ThaoTam  Nguyen  | 46 comments Because of the corona virus, I listened to audio version for this novel. At first, the name of the story make me confuse and I can find my answer in the middle of the story. Junior is the main character in the novel, he come from American Indian reservation- a special place for Native Americans. This place has bad condition and the people here live for long time and they can’t not improve the life. Junior see the situation and he want move out this reservation to study in another school sothat he can learn new things, but he is very different in this school because of his skin color. The novel tell us what happened about Junior about his school and when he come back reservation. He must face with the losing the people he love, his grandma, his sister and his father best friend.
With the feeling of a fourteen- year-old boy, readers can see what happened in reservation, the racism… this is a good novel about family, friend ship and the relationship between people and people.


message 26: by ThaoTam (new)

ThaoTam  Nguyen  | 46 comments Jackie wrote: "The Absolutely True Diary of a Part Time Indian

The Absolutely True Diary of a Part Time Indian is about a young boy named Arnold Spirit that goes by Junior. The story is simply all about Junior's..."


Hi Jack!
i really like this book and I love the spirit of it, even Junior was born and grew up in a place that it don't have good condition but he always try all his best to have the best life , even thought he must face with some bad situations. with the teenagers eyes, Junior give us the way to look at the life, it is really simple!


message 27: by ThaoTam (new)

ThaoTam  Nguyen  | 46 comments Diana wrote: "This book speaks the truth of Junior's life. Throughout the book, he explains the stereotypes that Native Americans dealt with and how they are treated (ex: Indians feel half the pain than white pe..."

Hi Diana!
i agree with you, some time it make me sad when his grandma pass away..., but but the all the novel we can feel funny by Junior tone and i really love the way he feela bout his life and he keep trying to make the better life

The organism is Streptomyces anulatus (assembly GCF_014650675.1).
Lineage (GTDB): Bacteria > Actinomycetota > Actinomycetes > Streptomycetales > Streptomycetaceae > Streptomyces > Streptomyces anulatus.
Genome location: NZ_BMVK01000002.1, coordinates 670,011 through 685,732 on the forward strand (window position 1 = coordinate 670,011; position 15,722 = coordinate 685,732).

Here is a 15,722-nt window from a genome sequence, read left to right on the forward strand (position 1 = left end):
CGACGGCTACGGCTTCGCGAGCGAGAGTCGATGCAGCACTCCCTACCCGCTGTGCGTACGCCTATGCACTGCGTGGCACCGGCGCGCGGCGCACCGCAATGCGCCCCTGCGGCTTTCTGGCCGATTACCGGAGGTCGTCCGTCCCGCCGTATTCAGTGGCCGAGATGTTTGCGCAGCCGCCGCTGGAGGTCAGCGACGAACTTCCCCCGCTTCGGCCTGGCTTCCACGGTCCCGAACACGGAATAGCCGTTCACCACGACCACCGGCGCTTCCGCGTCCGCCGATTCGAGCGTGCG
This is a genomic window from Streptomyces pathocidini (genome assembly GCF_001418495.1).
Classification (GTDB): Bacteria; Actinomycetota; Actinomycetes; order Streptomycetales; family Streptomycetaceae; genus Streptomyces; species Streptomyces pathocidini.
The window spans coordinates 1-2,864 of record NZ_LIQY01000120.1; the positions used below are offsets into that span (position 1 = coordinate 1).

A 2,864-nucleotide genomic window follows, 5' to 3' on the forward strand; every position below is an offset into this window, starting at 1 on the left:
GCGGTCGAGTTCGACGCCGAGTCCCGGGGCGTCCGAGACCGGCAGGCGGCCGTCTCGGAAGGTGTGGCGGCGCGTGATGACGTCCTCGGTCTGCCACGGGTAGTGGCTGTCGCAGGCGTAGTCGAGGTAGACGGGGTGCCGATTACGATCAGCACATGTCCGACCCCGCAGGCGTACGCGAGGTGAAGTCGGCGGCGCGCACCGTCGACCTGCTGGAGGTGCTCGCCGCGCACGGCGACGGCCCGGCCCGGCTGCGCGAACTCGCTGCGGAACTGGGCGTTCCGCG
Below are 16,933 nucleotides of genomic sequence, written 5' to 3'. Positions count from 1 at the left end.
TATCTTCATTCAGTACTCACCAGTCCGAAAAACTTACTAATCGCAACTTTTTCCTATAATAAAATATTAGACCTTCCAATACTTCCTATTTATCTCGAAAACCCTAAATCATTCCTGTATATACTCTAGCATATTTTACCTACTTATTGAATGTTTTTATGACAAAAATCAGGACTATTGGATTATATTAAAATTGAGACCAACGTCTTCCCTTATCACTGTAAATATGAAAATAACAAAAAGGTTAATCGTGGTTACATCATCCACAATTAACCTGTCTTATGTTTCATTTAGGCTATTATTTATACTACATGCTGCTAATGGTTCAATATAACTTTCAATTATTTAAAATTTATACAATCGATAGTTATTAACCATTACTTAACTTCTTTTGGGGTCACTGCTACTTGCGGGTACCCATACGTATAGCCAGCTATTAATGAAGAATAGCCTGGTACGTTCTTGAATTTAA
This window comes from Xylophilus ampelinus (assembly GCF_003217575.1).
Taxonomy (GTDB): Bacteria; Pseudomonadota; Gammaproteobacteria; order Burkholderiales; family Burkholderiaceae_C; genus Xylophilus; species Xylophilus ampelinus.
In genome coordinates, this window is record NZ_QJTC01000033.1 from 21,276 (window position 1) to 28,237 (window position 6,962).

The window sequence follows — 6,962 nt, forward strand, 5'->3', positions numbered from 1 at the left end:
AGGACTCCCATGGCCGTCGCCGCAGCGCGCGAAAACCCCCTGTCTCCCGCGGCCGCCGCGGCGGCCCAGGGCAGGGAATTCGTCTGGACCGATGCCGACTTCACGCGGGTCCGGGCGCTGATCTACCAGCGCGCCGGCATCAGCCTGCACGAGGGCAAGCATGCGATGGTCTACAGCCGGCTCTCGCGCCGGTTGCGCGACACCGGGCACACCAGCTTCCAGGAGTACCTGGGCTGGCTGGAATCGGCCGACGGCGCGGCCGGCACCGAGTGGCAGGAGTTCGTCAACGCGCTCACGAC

message 28: by Jackie (new)

Jackie Olalde | 44 comments Isaiah wrote: "Call me crazy but I really enjoyed reading this controversial novel! The book is written in first-person and narrated by Arnold who is more commonly referred to as Junior, a Native American who liv..."

Hi Isaiah,

I also enjoyed this book. It was well written. I think the fact that Junior wants to leave the school on the reservation was a huge step, especially for a young teen boy. I know that it must have been difficult, but in the end, he was thinking of what it would mean in the long haul. I also believe that you remember books more when you can make a personal connection with it, so it was neat that you were able to do that.


message 29: by Diana (new)

Diana | 31 comments Jackie wrote: "The Absolutely True Diary of a Part-Time Indian

The Absolutely True Diary of a Part-Time Indian is about a young boy named Arnold Spirit that goes by Junior. The story is simply all about Junior's..."


I understand why this book is banned but as a parent, I would allow my child to read it. If my child finds this book interesting to read than why should I stand in the way of a kid with a book.